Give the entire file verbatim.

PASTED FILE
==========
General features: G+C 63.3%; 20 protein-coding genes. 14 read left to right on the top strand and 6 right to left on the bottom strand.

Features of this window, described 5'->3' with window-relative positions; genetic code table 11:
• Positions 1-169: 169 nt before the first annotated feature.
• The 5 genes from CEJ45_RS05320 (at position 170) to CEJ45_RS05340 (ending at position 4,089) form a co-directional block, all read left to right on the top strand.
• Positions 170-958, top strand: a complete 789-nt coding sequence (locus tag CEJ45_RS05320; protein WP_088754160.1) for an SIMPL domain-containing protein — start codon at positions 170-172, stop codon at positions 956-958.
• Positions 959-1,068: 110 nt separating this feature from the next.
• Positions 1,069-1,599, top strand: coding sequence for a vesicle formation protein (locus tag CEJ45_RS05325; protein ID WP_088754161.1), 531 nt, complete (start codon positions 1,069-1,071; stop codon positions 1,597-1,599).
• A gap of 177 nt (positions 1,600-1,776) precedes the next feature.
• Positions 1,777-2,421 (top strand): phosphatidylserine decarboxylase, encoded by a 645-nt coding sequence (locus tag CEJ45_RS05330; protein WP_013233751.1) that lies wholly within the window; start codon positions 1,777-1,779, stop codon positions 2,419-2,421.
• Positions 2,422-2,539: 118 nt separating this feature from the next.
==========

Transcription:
General features: G+C 63.3%; 20 protein-coding genes. 14 read left to right on the top strand and 6 right to left on the bottom strand.

Features of this window, described 5'->3' with window-relative positions; genetic code table 11:
• Positions 1-169: 169 nt before the first annotated feature.
• The 5 genes from CEJ45_RS05320 (at position 170) to CEJ45_RS05340 (ending at position 4,089) form a co-directional block, all read left to right on the top strand.
• Positions 170-958, top strand: a complete 789-nt coding sequence (locus tag CEJ45_RS05320; protein WP_088754160.1) for an SIMPL domain-containing protein — start codon at positions 170-172, stop codon at positions 956-958.
• Positions 959-1,068: 110 nt separating this feature from the next.
• Positions 1,069-1,599, top strand: coding sequence for a vesicle formation protein (locus tag CEJ45_RS05325; protein ID WP_088754161.1), 531 nt, complete (start codon positions 1,069-1,071; stop codon positions 1,597-1,599).
• A gap of 177 nt (positions 1,600-1,776) precedes the next feature.
• Positions 1,777-2,421 (top strand): phosphatidylserine decarboxylase, encoded by a 645-nt coding sequence (locus tag CEJ45_RS05330; protein WP_013233751.1) that lies wholly within the window; start codon positions 1,777-1,779, stop codon positions 2,419-2,421.
• Positions 2,422-2,539: 118 nt separating this feature from the next.